Map to special characters, Dual OS

(Andreas Jacobsen) #21

So you still have to press “fn” after pressing AltGr? Do you have a drawn keymap? Maybe I can just use yours, if it seems to make sense, I’m was hesitant to use anything that did not have a keymap I could look at whenever I get frustrated though,

(Michael Richters) #22

No, that’s not how it works. fn isn’t a key that sends a keycode to the computer; instead it changes layers, so the other keys on the keyboard send different keycodes to the computer. And the keys in question trigger a macro that sends a sequence of key presses (and releases) like this: right alt, a, e. So all you do is hold down fn (or whatever key you configure to switch to the layer where you have your compose key macros), and tap p (or whatever), and you’ll get æ.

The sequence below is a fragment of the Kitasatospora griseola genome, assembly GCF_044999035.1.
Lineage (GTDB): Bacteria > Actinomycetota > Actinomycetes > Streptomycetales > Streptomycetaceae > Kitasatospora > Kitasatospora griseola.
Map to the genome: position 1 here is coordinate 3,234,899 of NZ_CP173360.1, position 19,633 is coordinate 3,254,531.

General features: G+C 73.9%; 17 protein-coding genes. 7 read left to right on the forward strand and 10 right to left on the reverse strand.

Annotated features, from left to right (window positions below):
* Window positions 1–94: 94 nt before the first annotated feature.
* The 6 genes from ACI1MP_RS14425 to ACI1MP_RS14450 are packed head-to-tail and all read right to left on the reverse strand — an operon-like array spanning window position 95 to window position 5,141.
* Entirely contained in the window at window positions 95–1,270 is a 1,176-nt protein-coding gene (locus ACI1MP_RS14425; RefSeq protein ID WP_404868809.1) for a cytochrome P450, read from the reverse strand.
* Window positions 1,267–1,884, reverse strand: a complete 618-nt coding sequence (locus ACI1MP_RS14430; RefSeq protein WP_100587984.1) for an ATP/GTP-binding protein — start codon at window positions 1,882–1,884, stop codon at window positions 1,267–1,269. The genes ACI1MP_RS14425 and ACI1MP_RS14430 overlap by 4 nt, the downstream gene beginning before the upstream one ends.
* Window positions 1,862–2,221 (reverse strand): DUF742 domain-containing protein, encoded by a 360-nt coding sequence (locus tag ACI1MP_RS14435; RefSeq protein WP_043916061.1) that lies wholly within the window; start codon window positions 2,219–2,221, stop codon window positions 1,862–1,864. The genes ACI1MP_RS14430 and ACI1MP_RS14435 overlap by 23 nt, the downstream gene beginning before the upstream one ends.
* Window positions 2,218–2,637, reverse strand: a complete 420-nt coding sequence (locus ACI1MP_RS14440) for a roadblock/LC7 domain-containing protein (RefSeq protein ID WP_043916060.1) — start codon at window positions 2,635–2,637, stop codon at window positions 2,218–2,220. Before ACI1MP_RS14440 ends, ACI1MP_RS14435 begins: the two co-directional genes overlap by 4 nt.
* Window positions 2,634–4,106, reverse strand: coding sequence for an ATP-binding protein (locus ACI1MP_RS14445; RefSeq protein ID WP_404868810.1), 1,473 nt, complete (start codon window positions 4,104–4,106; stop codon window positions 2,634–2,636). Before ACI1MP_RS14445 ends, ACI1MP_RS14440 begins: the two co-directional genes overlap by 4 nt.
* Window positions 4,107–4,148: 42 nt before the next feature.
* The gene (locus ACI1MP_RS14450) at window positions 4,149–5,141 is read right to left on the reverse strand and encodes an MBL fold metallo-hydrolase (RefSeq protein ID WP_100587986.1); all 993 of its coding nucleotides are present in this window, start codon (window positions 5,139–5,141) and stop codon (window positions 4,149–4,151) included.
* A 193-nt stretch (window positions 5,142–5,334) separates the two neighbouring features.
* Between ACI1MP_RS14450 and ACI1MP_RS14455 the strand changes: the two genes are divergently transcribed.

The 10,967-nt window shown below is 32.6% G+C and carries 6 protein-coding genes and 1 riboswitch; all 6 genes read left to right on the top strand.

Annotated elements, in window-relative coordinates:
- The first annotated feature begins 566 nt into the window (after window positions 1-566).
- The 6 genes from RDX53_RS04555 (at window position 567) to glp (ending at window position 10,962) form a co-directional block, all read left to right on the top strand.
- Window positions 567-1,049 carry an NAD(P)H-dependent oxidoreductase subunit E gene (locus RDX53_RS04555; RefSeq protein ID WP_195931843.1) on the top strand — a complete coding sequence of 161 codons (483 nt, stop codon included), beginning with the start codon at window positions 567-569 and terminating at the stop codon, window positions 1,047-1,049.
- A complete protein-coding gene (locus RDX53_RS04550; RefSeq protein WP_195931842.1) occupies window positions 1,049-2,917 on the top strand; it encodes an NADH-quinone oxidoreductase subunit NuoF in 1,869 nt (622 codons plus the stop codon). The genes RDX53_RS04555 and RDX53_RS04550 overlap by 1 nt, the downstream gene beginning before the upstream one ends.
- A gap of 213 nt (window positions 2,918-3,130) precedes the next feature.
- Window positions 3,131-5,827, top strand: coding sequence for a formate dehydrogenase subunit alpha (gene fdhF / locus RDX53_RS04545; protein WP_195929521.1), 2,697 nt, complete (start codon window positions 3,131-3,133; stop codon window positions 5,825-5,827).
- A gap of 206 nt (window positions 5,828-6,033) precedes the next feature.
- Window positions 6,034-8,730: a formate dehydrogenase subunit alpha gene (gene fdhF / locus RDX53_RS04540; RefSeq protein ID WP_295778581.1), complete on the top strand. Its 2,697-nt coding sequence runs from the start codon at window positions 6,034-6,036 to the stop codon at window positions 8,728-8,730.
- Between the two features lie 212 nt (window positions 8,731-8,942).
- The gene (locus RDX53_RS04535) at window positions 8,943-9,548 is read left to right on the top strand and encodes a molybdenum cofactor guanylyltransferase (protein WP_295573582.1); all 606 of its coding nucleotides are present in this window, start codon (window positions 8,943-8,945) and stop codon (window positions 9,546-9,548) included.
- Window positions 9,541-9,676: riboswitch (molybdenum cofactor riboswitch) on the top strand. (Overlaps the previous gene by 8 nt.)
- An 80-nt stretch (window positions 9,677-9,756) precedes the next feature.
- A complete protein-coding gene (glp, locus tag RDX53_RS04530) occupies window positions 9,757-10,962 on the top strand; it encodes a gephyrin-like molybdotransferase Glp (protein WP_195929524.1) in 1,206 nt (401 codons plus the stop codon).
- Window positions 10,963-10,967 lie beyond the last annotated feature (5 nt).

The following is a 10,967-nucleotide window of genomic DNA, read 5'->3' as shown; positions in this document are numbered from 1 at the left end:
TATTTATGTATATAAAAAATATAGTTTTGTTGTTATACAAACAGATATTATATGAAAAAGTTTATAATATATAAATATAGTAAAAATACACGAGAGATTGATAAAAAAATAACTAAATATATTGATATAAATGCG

(Michael Richters) #23

I went ahead and made a working version of what I think you want. You’ll have to change one line, to make the compose() function send your Compose key of choice:

This sketch adds a layer called BOKMAL with the compose key shortcuts. It changes two keys on the QWERTY layer: right ctrl becomes a layer-shift key – when it’s held, the new layer is active; the any key becomes a toggle: press it once, and the BOKMAL layer becomes active, press it again, and it deactivates.

Please feel free to ask me any questions about how it works.

(Andreas Jacobsen) #24

I should have understood that you did not have to actually press the FN key from the beginning, thanks for the nice explanation.

And thanks for the code! It works wonderfully, now I just have to figure out what to do with the keyboardio key. I can probably do that by myself. Your “BOKMAAL” looks a bit like what I tried to make in the beginning.

thank you ever so much! This will be the perfect keyboard to learn programming on. I’ll probably make more posts in the future after I get good at typing on this keyboard, then the next goal is to get good at hacking it.

(lasse) #25

Now I do: